Florida data

Good buying conditions boost Florida’s Consumer Sentiment this month

GAINESVILLE, Fla. — Shoppers rushing to take advantage of home and appliance rebates caused Florida’s Consumer Sentiment to spike in April by six points to 77 despite the state’s record unemployment, according to a new University of Florida survey.

The last time Consumer Sentiment was at or above 77 in the Sunshine State was in October 2007 when it was 79, the same month the Dow Jones Industrial Average peaked at 14,168, said Chris McCarty, survey director of UF’s Bureau of Economic and Business Research.

An Analysis of Annual Migration Flows in Florida, 1980 – 2008

Florida has been one of the most rapidly growing states in the United States for many years, but growth rates have fluctuated considerably from one year to the next. Most of these fluctuations were caused by changes in the number of people moving into and out of the state. In this issue of Florida Focus, we examine annual migration trends in Florida from 1980 to 2008, using data from the U.S. Census Bureau. The data refer solely to people moving from one state to another; they do not include foreign immigrants.

Publication Date: 
03/15/2010
Author(s): 
Smith, Stanley K.; Cody, Scott
Pages: 
8 pages

Florida’s high jobless rate causes another drop in Consumer Sentiment

GAINESVILLE, Fla. — Florida’s Consumer Sentiment fell in March by three points to 70 as the state’s bleak unemployment rate cast doubts about the long-term health of the economy and people’s ability to make major household purchases, according to a new University of Florida survey.

“The decline in optimism is almost certainly related to persistent elevated levels of unemployment in Florida and the perception that jobs are neither secure nor widely available,” said Chris McCarty, survey director of UF’s Bureau of Economic and Business Research.

Economist predicts gradual recovery for Florida

Economist David Denslow Jr. predicted Friday that Florida's economy will continue its gradual recovery, carried by rising numbers of individuals reaching retirement and the lure of the state as a place to live.

While a depressed job market has forced families to leave the state in search of work and Florida has a persistent oversupply of housing, the longer-term view is better, he told members of the Economic Club of Florida meeting at the Civic Center.

New BEBR report analyzes Florida historical annual migration

Gainesville FL - In a special Florida Focus report issued today, BEBR researchers using U.S. Census Bureau data, examine annual migration trends in Florida from 1980 to 2008.

According to the report, "Florida has been one of the most rapidly growing states in the United States for many years, but growth rates have fluctuated considerably from one year to the next." In fact, growth rates have declined "from 44% in the 1970s to 33% in the 1980s, 24% in the 1990s, and a projected 18% between 2000 and 2010."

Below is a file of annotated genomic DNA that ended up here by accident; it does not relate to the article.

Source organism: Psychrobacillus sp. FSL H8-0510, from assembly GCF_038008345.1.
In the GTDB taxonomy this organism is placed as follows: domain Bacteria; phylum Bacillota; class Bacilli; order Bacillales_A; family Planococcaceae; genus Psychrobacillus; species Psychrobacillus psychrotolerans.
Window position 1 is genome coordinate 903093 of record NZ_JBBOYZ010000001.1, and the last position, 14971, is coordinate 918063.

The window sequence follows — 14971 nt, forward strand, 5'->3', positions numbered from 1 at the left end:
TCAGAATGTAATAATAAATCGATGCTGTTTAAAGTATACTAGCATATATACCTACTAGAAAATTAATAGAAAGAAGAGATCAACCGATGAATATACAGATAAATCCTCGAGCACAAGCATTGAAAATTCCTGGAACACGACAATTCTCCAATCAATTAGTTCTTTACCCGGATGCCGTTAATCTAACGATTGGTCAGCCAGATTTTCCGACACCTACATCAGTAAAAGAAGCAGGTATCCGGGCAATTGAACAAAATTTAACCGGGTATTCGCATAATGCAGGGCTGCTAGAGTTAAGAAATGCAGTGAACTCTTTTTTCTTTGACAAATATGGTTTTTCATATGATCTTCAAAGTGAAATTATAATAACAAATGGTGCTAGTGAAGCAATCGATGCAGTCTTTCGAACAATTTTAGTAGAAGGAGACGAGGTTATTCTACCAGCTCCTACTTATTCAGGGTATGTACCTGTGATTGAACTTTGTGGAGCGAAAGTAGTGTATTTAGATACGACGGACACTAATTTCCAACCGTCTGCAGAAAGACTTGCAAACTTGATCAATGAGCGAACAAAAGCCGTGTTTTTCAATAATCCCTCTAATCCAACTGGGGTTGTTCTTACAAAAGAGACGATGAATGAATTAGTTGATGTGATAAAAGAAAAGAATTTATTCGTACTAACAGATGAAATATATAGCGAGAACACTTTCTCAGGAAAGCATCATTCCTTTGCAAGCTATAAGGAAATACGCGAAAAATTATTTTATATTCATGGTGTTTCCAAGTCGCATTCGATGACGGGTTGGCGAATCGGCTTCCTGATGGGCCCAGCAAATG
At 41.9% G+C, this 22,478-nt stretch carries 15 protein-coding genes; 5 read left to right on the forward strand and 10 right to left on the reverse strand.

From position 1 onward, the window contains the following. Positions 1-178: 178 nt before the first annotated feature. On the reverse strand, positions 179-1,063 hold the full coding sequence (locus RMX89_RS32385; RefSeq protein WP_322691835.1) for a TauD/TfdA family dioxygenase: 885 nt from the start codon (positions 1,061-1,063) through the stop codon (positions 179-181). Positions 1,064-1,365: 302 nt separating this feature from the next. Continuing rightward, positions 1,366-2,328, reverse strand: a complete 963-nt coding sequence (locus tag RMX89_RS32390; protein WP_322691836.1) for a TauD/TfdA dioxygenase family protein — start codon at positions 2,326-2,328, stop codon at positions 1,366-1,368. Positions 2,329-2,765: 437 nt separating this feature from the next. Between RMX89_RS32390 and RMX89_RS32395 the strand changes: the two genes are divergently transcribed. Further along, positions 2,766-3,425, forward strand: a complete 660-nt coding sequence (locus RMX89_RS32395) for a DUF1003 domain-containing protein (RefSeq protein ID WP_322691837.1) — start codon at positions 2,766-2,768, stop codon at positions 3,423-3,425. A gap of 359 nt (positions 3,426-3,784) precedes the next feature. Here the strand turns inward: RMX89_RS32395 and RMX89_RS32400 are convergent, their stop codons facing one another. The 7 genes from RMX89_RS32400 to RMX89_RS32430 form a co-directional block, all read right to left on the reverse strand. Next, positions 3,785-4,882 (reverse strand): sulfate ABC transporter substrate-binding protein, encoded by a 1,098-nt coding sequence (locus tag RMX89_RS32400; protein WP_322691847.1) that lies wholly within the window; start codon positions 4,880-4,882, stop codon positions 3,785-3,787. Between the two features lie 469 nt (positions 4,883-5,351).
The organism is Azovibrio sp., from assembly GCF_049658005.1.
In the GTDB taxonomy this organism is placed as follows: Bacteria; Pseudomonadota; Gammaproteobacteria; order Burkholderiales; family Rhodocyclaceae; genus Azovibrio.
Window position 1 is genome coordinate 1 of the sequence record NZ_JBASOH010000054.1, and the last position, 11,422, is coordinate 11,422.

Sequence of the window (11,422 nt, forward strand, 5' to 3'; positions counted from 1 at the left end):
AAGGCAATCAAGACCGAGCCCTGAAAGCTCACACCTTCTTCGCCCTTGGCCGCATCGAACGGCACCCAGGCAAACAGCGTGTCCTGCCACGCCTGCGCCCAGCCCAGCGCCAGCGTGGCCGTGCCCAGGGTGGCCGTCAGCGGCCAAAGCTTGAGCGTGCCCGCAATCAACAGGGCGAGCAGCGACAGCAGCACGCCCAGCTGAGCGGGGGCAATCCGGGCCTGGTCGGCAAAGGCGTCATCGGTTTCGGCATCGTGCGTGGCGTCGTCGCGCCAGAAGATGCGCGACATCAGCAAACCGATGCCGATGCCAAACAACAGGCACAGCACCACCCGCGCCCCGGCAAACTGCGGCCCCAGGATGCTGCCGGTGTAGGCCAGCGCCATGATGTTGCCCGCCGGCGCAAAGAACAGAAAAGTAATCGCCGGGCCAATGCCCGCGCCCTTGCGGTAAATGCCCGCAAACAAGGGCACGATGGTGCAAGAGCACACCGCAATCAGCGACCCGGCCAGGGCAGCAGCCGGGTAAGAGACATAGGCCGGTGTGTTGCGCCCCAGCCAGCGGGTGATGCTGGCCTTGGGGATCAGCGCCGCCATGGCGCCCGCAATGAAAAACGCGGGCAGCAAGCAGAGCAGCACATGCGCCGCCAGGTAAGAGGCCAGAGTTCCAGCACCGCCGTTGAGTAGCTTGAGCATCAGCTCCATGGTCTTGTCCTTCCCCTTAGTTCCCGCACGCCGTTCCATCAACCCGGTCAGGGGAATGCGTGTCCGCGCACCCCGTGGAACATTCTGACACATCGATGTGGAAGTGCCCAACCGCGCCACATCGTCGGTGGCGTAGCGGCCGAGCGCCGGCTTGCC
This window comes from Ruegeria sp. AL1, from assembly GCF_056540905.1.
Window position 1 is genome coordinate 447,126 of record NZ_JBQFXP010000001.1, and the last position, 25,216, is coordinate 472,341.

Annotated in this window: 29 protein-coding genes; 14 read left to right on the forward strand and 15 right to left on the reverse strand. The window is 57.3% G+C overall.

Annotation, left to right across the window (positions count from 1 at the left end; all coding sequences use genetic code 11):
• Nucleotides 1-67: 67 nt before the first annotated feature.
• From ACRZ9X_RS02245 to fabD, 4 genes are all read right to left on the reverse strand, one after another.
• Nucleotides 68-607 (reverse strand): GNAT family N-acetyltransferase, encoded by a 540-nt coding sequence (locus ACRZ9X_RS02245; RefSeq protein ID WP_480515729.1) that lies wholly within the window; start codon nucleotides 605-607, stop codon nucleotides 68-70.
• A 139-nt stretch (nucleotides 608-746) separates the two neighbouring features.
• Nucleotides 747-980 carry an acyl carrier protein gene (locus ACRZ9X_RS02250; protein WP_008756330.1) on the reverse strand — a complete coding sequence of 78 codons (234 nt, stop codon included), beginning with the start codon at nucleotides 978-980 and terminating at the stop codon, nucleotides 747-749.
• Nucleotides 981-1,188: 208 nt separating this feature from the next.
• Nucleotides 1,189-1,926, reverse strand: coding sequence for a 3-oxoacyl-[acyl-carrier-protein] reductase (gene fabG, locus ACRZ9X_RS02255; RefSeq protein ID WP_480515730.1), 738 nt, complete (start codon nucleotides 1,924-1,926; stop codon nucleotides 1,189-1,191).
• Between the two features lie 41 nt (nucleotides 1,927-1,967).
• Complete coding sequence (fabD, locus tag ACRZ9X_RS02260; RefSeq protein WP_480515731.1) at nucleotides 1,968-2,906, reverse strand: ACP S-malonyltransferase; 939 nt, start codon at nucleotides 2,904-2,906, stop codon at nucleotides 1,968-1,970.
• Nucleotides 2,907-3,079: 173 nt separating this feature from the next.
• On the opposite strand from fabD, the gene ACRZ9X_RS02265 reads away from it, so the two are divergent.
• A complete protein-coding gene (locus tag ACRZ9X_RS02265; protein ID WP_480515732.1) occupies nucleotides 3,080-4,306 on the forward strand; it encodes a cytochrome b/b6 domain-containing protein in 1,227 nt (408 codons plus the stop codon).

Does Crist Have the Numbers Right?

Is Governor Charlie Crist skewing the numbers on Florida's Consumer Sentiment rating?

Crist says Florida's Consumer Sentiment rating is on its way up and the state is on its way to economic recovery.

"We're having more revenue come into Florida into our treasury by $2.4-billion more. That only happens through sales tax. That means people are out there buying. That means Consumer Sentiment is up and things are going to start turning and we're grateful for that," says Crist.

1.1 million people unemployed in Florida

TALLAHASSEE — Florida matched its highest-ever unemployment rate in January — 11.9 percent — with 1.1 million Floridians out of work.

Escambia County had 11.7 percent unemployment in January, up 0.6 points from December and 2.6 points higher than the year before. Wednesday's report said 16,456 were out of work in January.

Santa Rosa County had 10.9 percent unemployment in January, 0.9 points from December and 2.8 points higher than the year before. The state reported there were 7,723 out of work in January.

That may not be the worst of it.

Florida expected to start adding residents again after population decline

GAINESVILLE, Fla. — It’s a small bounce, but Florida’s population should rebound this year from its first loss in more than half a century in a hopeful sign for the struggling state economy, new estimates from the University of Florida show.

The Sunshine State is expected to add about 23,000 residents between April 1, 2009, and April 1, 2010, following a loss of almost 57,000 residents the previous year, according to population projections released today by UF’s Bureau of Economic and Business Research.

New home sales sink to a new low in January

Just when analysts thought the long housing slide was over, national figures for new home sales in January sank to another low, with numbers not seen since record-keeping began in 1963.

The 11.2 percent drop in sales of new homes from December surprised some experts who had expected the market to perk up after a dismal end-of-year showing.

Department of Commerce figures released Wednesday showed January's seasonally adjusted annual sales pace was 309,000 nationally. The previous record low for monthly sales was January 2009 with 329,000.

Florida’s high unemployment rate continues to hurt Consumer Sentiment

GAINESVILLE, Fla. — Florida’s Consumer Sentiment fell in February by two points to 72, reflecting concerns about unemployment that is growing worse statewide even as it improves for the nation at large, according to a new University of Florida survey.

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